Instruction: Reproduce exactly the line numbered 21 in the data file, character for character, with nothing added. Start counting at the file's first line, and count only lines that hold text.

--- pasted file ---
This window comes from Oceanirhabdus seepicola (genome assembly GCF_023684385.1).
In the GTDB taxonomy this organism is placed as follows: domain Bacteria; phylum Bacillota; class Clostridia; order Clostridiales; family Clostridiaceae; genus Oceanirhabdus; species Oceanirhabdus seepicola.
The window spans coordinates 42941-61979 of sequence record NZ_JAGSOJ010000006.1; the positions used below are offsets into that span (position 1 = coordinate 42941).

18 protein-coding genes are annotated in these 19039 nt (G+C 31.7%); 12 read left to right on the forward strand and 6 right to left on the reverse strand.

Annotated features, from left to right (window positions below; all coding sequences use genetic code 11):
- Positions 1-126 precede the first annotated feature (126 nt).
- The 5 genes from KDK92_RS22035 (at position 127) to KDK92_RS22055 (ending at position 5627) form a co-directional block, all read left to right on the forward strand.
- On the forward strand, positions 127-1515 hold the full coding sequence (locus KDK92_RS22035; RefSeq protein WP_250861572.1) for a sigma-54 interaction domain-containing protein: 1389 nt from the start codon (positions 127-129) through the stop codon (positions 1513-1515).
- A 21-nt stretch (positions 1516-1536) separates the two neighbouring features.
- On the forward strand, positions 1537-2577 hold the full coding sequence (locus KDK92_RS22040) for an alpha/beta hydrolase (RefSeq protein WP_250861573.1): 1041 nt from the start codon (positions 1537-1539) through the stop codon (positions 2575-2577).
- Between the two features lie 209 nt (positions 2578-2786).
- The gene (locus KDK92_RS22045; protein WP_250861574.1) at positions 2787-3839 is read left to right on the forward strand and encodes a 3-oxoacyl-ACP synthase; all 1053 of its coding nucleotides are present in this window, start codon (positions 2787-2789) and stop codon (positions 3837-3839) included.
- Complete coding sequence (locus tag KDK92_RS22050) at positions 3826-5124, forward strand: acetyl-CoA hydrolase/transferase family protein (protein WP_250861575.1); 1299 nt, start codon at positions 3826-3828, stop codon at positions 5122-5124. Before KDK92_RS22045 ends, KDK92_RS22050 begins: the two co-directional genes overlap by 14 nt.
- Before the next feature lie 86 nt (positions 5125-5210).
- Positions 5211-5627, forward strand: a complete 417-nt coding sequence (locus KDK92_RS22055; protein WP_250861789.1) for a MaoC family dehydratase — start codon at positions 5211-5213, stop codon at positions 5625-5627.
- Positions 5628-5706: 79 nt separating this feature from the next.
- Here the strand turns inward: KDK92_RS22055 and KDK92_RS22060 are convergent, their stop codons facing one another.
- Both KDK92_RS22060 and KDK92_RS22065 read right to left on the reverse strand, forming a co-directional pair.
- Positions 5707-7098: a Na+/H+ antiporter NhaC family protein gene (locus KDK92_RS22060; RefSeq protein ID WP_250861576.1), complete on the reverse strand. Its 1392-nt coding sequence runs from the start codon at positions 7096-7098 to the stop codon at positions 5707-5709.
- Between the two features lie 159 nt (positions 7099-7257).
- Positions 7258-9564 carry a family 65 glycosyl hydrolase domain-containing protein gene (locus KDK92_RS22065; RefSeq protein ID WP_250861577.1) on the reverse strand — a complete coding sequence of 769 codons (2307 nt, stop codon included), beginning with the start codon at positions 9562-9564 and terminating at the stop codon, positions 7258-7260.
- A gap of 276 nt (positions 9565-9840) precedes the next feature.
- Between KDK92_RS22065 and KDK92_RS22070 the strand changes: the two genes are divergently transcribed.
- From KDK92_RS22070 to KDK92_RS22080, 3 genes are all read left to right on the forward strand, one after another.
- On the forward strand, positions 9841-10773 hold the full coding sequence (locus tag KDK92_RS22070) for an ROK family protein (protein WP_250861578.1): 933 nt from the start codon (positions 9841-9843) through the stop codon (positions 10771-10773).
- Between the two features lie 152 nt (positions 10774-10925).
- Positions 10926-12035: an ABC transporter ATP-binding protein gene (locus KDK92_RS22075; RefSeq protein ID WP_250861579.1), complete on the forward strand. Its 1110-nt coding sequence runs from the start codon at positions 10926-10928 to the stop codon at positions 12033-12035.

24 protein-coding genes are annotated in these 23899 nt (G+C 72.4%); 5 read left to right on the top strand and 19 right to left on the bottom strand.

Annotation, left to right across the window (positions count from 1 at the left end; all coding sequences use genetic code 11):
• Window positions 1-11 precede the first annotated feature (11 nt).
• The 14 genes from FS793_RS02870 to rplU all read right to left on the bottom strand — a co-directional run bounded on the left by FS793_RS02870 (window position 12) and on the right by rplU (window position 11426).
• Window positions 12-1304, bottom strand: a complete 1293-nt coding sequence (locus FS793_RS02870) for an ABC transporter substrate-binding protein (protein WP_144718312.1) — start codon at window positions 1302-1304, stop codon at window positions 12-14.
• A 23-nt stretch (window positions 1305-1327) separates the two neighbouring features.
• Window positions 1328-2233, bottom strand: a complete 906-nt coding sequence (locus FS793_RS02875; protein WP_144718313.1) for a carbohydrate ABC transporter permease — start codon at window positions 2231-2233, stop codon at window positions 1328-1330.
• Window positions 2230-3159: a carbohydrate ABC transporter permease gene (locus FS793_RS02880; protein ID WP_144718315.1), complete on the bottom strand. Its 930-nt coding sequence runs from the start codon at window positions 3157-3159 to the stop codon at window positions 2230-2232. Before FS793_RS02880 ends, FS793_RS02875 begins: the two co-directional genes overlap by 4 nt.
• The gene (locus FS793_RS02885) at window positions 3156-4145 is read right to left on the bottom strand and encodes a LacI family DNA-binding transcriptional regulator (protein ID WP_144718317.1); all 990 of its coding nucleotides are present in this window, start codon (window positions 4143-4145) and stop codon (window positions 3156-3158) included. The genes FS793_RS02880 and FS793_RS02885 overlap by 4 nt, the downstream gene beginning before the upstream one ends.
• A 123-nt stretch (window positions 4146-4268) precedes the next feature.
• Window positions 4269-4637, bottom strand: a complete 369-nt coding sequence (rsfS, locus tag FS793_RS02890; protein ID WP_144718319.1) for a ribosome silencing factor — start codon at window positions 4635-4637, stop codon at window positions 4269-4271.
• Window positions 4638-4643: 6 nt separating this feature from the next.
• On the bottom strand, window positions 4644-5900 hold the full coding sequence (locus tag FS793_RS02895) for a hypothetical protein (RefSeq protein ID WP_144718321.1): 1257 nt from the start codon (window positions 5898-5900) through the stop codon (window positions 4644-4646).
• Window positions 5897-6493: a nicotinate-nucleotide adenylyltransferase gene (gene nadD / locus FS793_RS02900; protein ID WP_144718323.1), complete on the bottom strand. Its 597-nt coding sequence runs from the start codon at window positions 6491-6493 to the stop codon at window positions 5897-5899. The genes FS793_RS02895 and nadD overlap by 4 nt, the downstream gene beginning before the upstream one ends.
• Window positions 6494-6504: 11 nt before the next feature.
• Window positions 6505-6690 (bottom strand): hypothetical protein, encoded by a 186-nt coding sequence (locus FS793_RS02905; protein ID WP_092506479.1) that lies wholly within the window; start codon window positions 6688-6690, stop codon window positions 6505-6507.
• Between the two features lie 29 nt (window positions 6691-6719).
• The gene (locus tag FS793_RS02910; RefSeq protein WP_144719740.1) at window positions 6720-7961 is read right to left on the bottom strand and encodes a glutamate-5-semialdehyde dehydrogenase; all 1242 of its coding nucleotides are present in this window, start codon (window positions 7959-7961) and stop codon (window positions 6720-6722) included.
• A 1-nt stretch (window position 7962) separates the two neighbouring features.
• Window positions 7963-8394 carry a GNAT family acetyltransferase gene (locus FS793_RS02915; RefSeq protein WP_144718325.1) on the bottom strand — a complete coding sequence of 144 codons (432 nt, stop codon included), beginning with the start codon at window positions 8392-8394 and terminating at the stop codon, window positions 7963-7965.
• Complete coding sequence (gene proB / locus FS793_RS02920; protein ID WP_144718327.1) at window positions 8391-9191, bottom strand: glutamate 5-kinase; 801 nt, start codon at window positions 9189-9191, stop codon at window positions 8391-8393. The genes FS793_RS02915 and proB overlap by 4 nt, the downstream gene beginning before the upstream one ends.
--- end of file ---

- Positions 7258-9564 carry a family 65 glycosyl hydrolase domain-containing protein gene (locus KDK92_RS22065; RefSeq protein ID WP_250861577.1) on the reverse strand — a complete coding sequence of 769 codons (2307 nt, stop codon included), beginning with the start codon at positions 9562-9564 and terminating at the stop codon, positions 7258-7260.